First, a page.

In Robert Goddard’s haunting mystery a strange house links past and present, a murder, a political scandal and an unexplained tragedy. Recovering from the recent death of his wife in a cliff fall, Tony Sheridan goes to stay with her sister and her husband at their house in Rutland. The house, called Otherways, is in some sense a character in the story: a strange, circular, moted construction dating from Edwardian times.
Disturbed by memories of his wife and a growing attraction to her sister, and troubled by vivid dreams, Sheridan learns that a murder committed at the house in 1939 still has resonances for those living in the neighborhood, including the sister of the murdered woman.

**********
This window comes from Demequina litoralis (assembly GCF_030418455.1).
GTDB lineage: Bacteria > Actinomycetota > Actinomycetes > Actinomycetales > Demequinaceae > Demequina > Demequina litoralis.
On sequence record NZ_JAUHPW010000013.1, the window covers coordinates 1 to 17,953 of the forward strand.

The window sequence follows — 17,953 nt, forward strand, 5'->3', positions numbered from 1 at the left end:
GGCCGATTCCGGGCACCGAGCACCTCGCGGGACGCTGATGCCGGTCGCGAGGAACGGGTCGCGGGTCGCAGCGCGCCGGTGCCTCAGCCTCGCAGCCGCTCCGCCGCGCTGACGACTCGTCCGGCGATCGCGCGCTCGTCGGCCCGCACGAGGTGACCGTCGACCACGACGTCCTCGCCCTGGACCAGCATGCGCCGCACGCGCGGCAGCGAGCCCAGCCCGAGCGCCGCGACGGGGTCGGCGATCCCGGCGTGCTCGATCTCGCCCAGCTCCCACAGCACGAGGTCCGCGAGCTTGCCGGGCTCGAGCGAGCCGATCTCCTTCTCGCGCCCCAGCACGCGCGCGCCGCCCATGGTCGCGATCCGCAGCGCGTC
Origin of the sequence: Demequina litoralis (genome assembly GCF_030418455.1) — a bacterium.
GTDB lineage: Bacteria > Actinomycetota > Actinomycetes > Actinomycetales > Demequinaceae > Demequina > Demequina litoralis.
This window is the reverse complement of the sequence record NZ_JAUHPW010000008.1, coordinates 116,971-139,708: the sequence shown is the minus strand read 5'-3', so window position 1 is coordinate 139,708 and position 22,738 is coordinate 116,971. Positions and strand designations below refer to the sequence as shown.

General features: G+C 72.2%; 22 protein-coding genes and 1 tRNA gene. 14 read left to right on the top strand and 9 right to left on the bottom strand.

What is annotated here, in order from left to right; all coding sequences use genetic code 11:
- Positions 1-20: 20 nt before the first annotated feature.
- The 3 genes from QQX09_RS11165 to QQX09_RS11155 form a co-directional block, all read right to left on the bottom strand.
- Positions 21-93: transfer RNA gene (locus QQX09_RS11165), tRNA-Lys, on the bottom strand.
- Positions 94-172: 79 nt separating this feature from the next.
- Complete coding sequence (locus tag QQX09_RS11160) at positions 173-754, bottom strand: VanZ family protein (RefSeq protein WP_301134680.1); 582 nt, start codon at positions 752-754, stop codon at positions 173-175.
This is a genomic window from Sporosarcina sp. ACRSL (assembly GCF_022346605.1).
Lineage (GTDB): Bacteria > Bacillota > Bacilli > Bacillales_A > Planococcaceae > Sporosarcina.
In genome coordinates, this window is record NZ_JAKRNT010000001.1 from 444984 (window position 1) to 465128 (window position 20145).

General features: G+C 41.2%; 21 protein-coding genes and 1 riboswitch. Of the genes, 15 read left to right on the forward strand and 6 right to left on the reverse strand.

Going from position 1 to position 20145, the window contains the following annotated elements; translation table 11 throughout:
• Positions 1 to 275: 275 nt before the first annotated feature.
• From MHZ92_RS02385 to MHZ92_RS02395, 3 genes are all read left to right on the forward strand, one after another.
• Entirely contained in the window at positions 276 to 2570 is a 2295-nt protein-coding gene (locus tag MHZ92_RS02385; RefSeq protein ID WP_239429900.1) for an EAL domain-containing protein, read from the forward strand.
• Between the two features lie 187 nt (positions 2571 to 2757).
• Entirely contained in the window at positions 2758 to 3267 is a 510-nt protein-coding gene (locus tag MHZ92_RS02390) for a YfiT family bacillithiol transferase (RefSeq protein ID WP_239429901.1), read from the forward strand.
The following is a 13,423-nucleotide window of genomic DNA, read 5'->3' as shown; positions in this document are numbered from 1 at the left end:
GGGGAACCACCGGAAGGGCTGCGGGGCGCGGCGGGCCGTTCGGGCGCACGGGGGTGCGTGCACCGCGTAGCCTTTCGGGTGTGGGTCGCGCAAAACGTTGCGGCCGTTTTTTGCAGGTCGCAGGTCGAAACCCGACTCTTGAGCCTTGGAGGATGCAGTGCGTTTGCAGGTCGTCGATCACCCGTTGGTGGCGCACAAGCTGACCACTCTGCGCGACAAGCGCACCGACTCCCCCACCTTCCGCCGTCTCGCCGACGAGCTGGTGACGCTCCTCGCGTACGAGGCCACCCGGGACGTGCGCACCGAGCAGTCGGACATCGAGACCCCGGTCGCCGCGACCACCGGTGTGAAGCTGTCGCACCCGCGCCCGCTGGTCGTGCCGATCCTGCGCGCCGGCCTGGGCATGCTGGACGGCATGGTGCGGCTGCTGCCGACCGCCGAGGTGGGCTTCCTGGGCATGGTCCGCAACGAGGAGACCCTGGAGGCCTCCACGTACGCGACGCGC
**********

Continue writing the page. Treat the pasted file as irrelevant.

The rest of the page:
There is a scandal surrounding the murderer’s brother, and enough hints of other mysteries to forewarn Sheridan of impending disaster as he embarks on a secret affair. But that disaster is far worse than a friendship betrayed. Its nature is revealed by the ghosts that have haunted Otherways over the years — of whom he comes to fear that he may be one himself.